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Monday, September 23, 2019


Prescott National Forest
View of Prescott Valley from Smith Ravine Trail
A climb to the top of Prescott’s Spruce Mountain is a standard bucket lister for Arizona hikers. The usual way up is by using the Groom Creek Trail that begins at the busy western base of the mountain off Senator Highway. Although the signature route is a must-do, there’s an alternate, less crowded way to visit the woodsy mountaintop that’s a favorite summer and fall destination.
Smith Ravine Trail No. 297 approaches the mountain from the northeast along ridges and gullies with fantastic views and varying eco-zones. 
A deep woods section of Smith Ravine Trail
The trail hugs the edge of Smith Ravine
Manzanita "little apples" shrubs line the lower trail
The first half-mile of Smith Ravine Trail is open scrubland
The trail ends at FR52A, but you can go on to Spruce Mtn.
Located a couple miles south of the Lynx Lake Recreation Area in Prescott National Forest, the moderate-rated trek begins its ascent on sunny foothills lined with manzanita, scrub oak and yucca. The exposed first half-mile offers views of Prescott Valley and Glassford Hill to the north and the green peaks of the Bradshaw Mountains to the east.
Tall Ponderosa pines shade the trail
Where the trail begins its edgy traverse of the slopes above the deep gorge of water-chiseled Smith Ravine, scrublands gradually merge into shady corridors of Ponderosa pines, Alligator junipers and Gambel oaks.
Hints of fall color on Sept. 22, 2019.
The massive stands of oaks along this trail put on a gorgeous display of fall color in mid-October. Over its 3-mile length, the trail gains more than 900 feet, but the gentle grade makes short work of the uphill trudge.
An artfully-twisted trunk on Smith Ravine Trail
The snafu here, though, is that the constant dips and climbs through gullies and drainages amount to 1,817 feet of accumulated elevation change. As the trails ascends through deep woods, breaks in the tree cover reveal ever-expanding vistas that stretch all the way to Flagstaff.  About halfway through the hike, the trail enters a rich zone of water-loving plants and trees like boxelders, Arizona walnut, berry brambles, Yellow columbine and tangles of wild geranium flowers. This moist, colorful riparian zone is nurtured by Smith Ravine Spring that flows intermittently attracting wildlife, birds and swarms of pollinators. You might encounter the piercing cries of Stellar’s jays and crackling of ravens swooping above as they warn you to move on from this coveted water source.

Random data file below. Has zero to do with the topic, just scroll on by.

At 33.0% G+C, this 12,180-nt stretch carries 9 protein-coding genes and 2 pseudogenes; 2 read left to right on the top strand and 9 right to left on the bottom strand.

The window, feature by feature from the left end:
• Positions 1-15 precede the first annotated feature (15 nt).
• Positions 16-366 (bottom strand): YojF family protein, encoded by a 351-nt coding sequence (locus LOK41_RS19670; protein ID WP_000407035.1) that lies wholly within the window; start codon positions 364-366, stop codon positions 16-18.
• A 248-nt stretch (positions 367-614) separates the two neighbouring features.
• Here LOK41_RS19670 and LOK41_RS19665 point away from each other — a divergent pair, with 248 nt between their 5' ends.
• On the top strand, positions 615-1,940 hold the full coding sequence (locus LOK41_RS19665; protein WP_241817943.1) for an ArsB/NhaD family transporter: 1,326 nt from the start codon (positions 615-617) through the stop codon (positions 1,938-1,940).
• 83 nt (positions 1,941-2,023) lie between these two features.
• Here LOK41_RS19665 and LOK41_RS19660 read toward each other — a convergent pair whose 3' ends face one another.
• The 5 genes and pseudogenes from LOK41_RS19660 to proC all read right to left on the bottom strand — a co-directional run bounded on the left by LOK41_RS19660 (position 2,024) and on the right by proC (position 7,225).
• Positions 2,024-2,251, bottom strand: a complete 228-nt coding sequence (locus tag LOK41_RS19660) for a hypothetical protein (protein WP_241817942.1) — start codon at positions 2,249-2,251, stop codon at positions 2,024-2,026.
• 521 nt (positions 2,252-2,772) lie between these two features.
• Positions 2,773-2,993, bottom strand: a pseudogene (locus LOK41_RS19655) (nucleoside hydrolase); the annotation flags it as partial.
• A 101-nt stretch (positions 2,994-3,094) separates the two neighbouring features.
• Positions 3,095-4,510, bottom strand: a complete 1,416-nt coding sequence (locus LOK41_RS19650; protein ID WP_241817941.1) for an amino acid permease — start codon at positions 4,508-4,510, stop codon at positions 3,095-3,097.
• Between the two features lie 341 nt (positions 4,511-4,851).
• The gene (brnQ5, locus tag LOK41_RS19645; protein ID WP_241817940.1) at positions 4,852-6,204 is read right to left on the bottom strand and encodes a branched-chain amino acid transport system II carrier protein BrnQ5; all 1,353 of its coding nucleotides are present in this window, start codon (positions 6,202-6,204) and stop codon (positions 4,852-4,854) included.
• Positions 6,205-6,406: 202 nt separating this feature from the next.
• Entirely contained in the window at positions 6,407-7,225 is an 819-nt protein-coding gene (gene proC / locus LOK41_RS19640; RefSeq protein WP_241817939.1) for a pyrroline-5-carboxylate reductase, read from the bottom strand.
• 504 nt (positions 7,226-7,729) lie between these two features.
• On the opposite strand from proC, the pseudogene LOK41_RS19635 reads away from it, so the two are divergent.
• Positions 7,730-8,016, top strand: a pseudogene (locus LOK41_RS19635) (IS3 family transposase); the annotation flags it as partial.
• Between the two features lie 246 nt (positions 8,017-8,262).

Oak galls contain insect larva---usually wasps
A huge Alligator juniper clings to the lip of Smith Ravine.
Beyond the spring, the slim trail traces the stone-jumbled head of the ravine before emerging onto a juniper-framed clearing at Forest Road 52A. This is the upper terminus of Trail No. 297 and the turnaround point to a moderate 6-miler. To continue on to Spruce Mountain, pass the gate head left and follow the dirt road 1.4 miles uphill.  The short road hike is fringed with pines, oaks and firs---but no spruce trees. The elegant conifers with blue-green needles that line the mountain’s flanks are actually white firs that were misidentified by early explorers.
Bradshaw Mountains seen from Smith Ravine Trail
Optional road hike leads to Spruce Mountain lookout
Yellow columbine grow near Smith Ravine Spring
The route dips and climbs through several drainage areas
On the summit, picnic tables, restrooms and the Spruce Mountain fire tower provide a convenient rest stop. Listed on the National Register of Historic Places, the 30-foot-high fire tower was constructed in 1936 to keep watch over the Bradshaw Mountains.
The tower is open to visitors when a lookout is on duty, but even if you don’t get to tour inside the tiny cabin, the cliffs at its base showcase equally-impressive panoramic views of surrounding mountain lakes and green valleys.
LENGTH: 6 miles roundtrip or 8.8 miles with Spruce Mountain
RATING: moderate
ELEVATION: 6004 – 6947 feet or 7,693 with Spruce Mountain
From State Route 69 in Prescott, go 5 miles south on Walker Road (toward Lynx Lake) to the trailhead on the right just past mile marker 5.
INFO: Prescott National Forest

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